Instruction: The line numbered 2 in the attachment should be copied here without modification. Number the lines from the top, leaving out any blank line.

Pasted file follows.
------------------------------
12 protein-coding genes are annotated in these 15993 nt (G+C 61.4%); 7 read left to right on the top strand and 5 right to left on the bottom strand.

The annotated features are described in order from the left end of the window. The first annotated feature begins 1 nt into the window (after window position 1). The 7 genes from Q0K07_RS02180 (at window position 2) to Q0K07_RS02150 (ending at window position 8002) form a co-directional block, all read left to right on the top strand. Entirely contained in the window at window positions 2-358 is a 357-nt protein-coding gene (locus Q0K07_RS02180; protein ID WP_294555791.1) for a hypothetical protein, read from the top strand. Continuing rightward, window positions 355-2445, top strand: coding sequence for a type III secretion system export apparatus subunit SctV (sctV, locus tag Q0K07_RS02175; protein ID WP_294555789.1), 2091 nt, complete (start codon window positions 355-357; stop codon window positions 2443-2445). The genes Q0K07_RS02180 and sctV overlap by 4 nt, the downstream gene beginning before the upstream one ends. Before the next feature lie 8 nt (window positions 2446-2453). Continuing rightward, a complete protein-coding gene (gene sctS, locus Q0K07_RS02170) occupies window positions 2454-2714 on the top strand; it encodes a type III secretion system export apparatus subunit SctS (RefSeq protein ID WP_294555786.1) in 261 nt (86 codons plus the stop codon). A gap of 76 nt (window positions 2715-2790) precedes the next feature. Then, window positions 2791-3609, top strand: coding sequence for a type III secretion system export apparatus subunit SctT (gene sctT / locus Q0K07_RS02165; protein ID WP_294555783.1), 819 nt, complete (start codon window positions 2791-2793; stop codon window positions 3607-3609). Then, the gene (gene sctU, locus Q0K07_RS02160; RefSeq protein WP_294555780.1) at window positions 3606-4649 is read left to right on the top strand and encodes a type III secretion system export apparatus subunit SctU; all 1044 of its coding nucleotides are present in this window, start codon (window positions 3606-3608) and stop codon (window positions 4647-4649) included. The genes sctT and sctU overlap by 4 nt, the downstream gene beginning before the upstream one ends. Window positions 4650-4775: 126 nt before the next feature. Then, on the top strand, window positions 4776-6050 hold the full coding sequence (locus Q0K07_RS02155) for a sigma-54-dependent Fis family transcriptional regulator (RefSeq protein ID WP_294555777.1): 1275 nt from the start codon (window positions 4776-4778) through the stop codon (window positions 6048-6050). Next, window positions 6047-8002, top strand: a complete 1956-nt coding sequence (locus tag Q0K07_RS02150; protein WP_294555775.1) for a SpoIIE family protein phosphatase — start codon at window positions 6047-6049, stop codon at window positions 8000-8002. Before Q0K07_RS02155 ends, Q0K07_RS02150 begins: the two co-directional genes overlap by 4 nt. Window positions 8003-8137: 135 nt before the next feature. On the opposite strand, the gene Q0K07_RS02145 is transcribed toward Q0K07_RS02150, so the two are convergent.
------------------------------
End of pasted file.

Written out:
The annotated features are described in order from the left end of the window. The first annotated feature begins 1 nt into the window (after window position 1). The 7 genes from Q0K07_RS02180 (at window position 2) to Q0K07_RS02150 (ending at window position 8002) form a co-directional block, all read left to right on the top strand. Entirely contained in the window at window positions 2-358 is a 357-nt protein-coding gene (locus Q0K07_RS02180; protein ID WP_294555791.1) for a hypothetical protein, read from the top strand. Continuing rightward, window positions 355-2445, top strand: coding sequence for a type III secretion system export apparatus subunit SctV (sctV, locus tag Q0K07_RS02175; protein ID WP_294555789.1), 2091 nt, complete (start codon window positions 355-357; stop codon window positions 2443-2445). The genes Q0K07_RS02180 and sctV overlap by 4 nt, the downstream gene beginning before the upstream one ends. Before the next feature lie 8 nt (window positions 2446-2453). Continuing rightward, a complete protein-coding gene (gene sctS, locus Q0K07_RS02170) occupies window positions 2454-2714 on the top strand; it encodes a type III secretion system export apparatus subunit SctS (RefSeq protein ID WP_294555786.1) in 261 nt (86 codons plus the stop codon). A gap of 76 nt (window positions 2715-2790) precedes the next feature. Then, window positions 2791-3609, top strand: coding sequence for a type III secretion system export apparatus subunit SctT (gene sctT / locus Q0K07_RS02165; protein ID WP_294555783.1), 819 nt, complete (start codon window positions 2791-2793; stop codon window positions 3607-3609). Then, the gene (gene sctU, locus Q0K07_RS02160; RefSeq protein WP_294555780.1) at window positions 3606-4649 is read left to right on the top strand and encodes a type III secretion system export apparatus subunit SctU; all 1044 of its coding nucleotides are present in this window, start codon (window positions 3606-3608) and stop codon (window positions 4647-4649) included. The genes sctT and sctU overlap by 4 nt, the downstream gene beginning before the upstream one ends. Window positions 4650-4775: 126 nt before the next feature. Then, on the top strand, window positions 4776-6050 hold the full coding sequence (locus Q0K07_RS02155) for a sigma-54-dependent Fis family transcriptional regulator (RefSeq protein ID WP_294555777.1): 1275 nt from the start codon (window positions 4776-4778) through the stop codon (window positions 6048-6050). Next, window positions 6047-8002, top strand: a complete 1956-nt coding sequence (locus tag Q0K07_RS02150; protein WP_294555775.1) for a SpoIIE family protein phosphatase — start codon at window positions 6047-6049, stop codon at window positions 8000-8002. Before Q0K07_RS02155 ends, Q0K07_RS02150 begins: the two co-directional genes overlap by 4 nt. Window positions 8003-8137: 135 nt before the next feature. On the opposite strand, the gene Q0K07_RS02145 is transcribed toward Q0K07_RS02150, so the two are convergent.